My wife and I attended the funeral of a neighbor this past weekend. His name was Eddie.
Eddie, whose particulars I will not get into to maintain family privacy, was someone my wife’s family had known for a long time. Eddie was also a fixture on his patio, smokin’ cigarettes and tossing balls (and other objects) for his dog to chase after. He is survived by his kids, mom, and other family members.
What is the measure of a person?
What is the sum total of one’s life?
How does one’s death affect everyone they’d ever met?
There are so many variables that go into any life, and trying to summarize those into an hour or so’s service in their honor is just crazy impossible…but said services are not about summarizing the passing of the life in question…they’re about closure for the those who remain behind. About missing the sound of the deceased’s voice, his or her laughter, the touch and feel of his or her’s hands or kisses. The strength of their hugs. How they helped you through your problems, or how you helped them through theirs. How you laughed and cried together. How they “reality checked” you. The security of their presence…how they strode across the Earth and played with children, lent dimensions of depth to our lives. The sparkle and life of their resilient, oh-so-alive eyes….
Eddie was a handsome devil in his younger years, and certainly still handsome in his later years (and by “later years,” I mean he was about my age), including the sporting of a beard that kinda gave him that sea-captain-of-yore look. We always hailed each other and sometimes entered into conversation (and sometimes or two a good laugh) when we were both out back, me grilling, mowing, or doing other yard work. Whatever was going on with him—and inside him, because the exterior is a mirror of the interior—he always seemed to take things in stride. He recently told me he’d been very happy in starting up a new hobby/business venture that had always kinda interested him.
“How ya doin’, Frank!”
The wafting of his cigarette smoke (yes, it was only a little annoying, and well…).
It became a “thing.”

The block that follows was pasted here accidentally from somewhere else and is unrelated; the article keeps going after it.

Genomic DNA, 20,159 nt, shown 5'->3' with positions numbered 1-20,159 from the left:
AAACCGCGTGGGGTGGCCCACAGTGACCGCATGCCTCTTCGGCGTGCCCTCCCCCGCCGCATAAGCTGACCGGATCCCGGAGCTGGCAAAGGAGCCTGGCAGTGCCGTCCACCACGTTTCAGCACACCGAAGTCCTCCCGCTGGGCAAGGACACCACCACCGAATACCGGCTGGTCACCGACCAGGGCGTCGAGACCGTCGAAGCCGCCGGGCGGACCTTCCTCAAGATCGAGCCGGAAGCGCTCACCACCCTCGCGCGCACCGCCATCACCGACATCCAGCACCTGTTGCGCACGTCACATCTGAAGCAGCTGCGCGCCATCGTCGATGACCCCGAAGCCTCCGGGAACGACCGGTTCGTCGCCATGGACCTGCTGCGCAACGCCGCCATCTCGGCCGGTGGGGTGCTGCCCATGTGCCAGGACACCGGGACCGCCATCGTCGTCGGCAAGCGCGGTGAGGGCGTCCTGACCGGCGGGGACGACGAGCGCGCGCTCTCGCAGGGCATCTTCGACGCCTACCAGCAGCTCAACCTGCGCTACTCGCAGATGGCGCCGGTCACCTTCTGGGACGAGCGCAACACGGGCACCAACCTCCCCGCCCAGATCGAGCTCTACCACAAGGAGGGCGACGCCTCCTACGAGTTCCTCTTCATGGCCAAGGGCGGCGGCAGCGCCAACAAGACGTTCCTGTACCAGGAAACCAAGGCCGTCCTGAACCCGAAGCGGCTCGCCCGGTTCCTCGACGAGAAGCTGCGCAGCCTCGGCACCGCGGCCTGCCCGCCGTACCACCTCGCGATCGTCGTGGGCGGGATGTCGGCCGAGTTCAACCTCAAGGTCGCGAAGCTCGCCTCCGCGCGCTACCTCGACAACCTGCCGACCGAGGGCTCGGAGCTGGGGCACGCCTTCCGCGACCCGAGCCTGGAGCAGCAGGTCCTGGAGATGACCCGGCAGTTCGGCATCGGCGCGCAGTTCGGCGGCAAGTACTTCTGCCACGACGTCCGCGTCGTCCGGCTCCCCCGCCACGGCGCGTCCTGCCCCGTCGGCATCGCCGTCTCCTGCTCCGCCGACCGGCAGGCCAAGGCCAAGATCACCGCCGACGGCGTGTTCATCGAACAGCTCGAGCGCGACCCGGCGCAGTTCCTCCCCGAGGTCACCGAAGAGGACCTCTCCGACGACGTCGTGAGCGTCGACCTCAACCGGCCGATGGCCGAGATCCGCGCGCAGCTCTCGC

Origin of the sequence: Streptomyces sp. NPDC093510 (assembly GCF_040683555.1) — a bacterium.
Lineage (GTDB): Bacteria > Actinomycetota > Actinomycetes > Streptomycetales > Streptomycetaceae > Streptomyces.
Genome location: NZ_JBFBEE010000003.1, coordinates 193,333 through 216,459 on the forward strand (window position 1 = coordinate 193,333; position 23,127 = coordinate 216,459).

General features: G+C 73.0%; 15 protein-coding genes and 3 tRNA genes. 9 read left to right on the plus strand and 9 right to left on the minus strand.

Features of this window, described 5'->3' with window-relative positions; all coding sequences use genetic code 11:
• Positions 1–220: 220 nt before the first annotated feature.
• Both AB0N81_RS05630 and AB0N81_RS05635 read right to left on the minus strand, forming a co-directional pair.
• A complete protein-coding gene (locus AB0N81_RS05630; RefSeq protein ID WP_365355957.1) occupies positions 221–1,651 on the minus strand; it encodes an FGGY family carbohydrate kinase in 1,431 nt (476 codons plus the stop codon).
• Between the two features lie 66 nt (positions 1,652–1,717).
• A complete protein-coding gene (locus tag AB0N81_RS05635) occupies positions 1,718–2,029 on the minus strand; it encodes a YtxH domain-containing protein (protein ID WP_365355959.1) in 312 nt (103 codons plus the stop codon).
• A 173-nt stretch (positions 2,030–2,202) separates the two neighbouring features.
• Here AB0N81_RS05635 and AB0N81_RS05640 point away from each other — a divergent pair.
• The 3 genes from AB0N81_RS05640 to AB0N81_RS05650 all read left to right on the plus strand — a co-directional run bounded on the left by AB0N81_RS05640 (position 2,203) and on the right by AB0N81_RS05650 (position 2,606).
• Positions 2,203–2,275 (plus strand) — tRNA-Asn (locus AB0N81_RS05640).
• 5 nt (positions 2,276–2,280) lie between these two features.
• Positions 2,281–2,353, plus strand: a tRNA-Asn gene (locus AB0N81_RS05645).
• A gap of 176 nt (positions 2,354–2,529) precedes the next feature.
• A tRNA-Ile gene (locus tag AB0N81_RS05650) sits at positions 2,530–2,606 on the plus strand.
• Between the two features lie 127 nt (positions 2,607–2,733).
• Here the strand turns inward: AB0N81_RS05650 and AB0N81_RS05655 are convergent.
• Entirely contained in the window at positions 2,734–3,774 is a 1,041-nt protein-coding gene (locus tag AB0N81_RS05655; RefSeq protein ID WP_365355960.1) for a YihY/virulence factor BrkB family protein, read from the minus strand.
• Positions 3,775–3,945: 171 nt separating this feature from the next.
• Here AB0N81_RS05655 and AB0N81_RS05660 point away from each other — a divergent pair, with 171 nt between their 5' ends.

His medical condition just never quite got better, and he kept finding himself in the hospital or some extended care facility. We weren’t “close,” in that we went out, hung out, kinda thing (we traveled in very different circles), but I did help him and his mother out in various ways. Unexpectedly—at least to my wife and I—he made that final trip into the Great Unknown we label Death, and we just couldn’t believe it.
He’d been on the mend.
He looked and sounded strong-as-bull, same mischievous tone to his voice. It was a strong voice. His energy felt good about him. He was once more returned to the “old Eddie,” the healthier Eddie—
Next thing I know…gone.
I didn’t know Eddie in depth, but I had known him for many years as a polite and pleasant neighbor. Never had a problem with him. He seemed like a good man, a man just trying to get by, provide for his kids, his mother (his dad had died a few years ago). And he was always fun to talk with. We’d offered our services and checked up on him and his mom during the nasty flooding in our area this past summer. We always looked for him every time we went outside, so it’s no longer the same, going out there picking up on the smell of his cigarettes, no longer seeing him there, in his usual perch, his dog looking for me in that usual ways dogs do….
In our deaths, we affect other’s lives. We leave voids, unfinished sentences. Our presence in life builds an expected stability to our lives, knowing we can depend on the surety of life, a community, like pleasant friends or neighbors we enjoy interacting with in our own, personal ways. Keeping an eye out for each other. And when we leave…our ghosts remain…as we look in their gone directions and ghost patios and still see them waving to us with their unique smiles. Still hear their now-hollow voices only in our minds. It’s a weird thing, when you think about it, and such a young man…gone, now…actually leaving a void in the lives of two people not related to him….
Do you ever think about the people you know who have died that you weren‘t close to?
But, as with family members I’ve lost, I’m not sad for them…sure, I miss them and their presence and everything that goes with that…but, I’m happy and excited for them. They’ve made the decision (I believe we all choose the timing of our deaths) to move on. Done what they’ve come to do and experience.Eddie is free to return to Earthly life or move on, and I’m glad he spent some of that time in our circle of influence.
I wonder what he’s doing now.
So, to that sea captain of yore, I bid you fair winds and following seas, Eddie! Thanks for spending part of your life on this Earth in our company, and may your further adventures be exciting and fulfilling!
Oh, and, one more thing…
One day, shortly after having heard of Eddie’s passing, I went out back on our deck…and smelled cigarette smoke.
I’d shot a look in “his” direction (for real and fast—it was that weird).